What Can and Cannot Be Included in a Prenup in California?
By now, it’s likely you have heard the figure that about half of all marriages in the United States end in divorce. Couples do not enter matrimony thinking about divorce. Yet, some choose to enter into prenuptial agreements to protect their property and assets in the event that a divorce occurs.
If a wedding day is in your near future, you and your partner have a good chance of living happily ever after, but you need to prepare in case life doesn’t go as you plan. You need a prenuptial agreement (prenup). Prenups have a stigma that associates them with wealthy people and some do not look upon them kindly, often as a result of how these agreements are portrayed on television, in movies, and throughout popular culture. It’s not true that prenups are one-sided agreements meant to deny a spouse of their fair share in the event of a divorce.
This quick guide provides more background about prenups, common reasons couples choose to create a prenuptial agreement, and things you can and cannot include in your California prenuptial agreement.
What Is a Prenup?
A prenuptial agreement is a legally binding document that details how you and your spouse will divide your property in the event you decide to divorce. Choosing not to create a prenup prior to marriage can make property division a challenge during a divorce. You can think of a prenup as divorce insurance that protects you and your spouse’s property and assets during a divorce, and also prevents conflicts that often accompany financial issues during the divorce process.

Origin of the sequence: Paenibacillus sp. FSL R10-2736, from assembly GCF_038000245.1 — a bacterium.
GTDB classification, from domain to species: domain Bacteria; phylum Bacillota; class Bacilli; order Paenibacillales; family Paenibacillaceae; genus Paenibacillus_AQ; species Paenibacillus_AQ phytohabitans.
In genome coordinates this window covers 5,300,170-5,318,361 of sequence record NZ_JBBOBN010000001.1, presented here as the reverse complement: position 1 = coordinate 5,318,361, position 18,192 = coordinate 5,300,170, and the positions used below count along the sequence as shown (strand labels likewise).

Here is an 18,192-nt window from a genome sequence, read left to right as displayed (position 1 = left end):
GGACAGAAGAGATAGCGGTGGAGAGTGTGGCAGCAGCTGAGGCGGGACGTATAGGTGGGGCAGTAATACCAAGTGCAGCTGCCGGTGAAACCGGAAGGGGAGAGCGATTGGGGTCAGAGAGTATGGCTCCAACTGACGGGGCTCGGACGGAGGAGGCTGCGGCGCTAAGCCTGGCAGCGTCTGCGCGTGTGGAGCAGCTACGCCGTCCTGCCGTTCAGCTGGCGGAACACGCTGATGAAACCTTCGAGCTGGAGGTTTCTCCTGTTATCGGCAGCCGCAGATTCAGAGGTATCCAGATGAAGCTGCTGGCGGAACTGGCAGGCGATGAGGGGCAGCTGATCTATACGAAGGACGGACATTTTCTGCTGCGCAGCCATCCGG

When Should You Get a Prenup?
Prenuptial agreements can be beneficial for any couple getting married, but some situations make it crucial for you to create a prenuptial agreement with your future spouse. Examples of scenarios where prenuptial agreements can be helpful include:
- You have been married one or more times before.
- You and/or your future partner has children from a previous relationship.
- One of you makes far more money than the other.
- One or both of you own a business.
In the above situations, you may want to protect your property and assets in the event of a divorce. Without a prenup assets from a previous relationship are typically carried over into your current marriage. This includes cash, but also property, vehicles, and other high-ticket items.
Things You Can Include in Your Prenup
You can include a wide variety of items in a prenuptial agreement. They include:
Allocation of Current and Future Earnings
Your prenup can establish how you allocate your earnings within your marriage and future earnings in the event of a divorce. This is especially common when one partner has accumulated a great deal of wealth prior to marriage.
Allocation of Debt
Some couples accumulate a fair amount of debt during marriage. Without a prenup, you could be forced to pay debt your spouse acquired, or vice versa. Instead, a prenup allows you detail who pays what when you separate.
Allocation of Property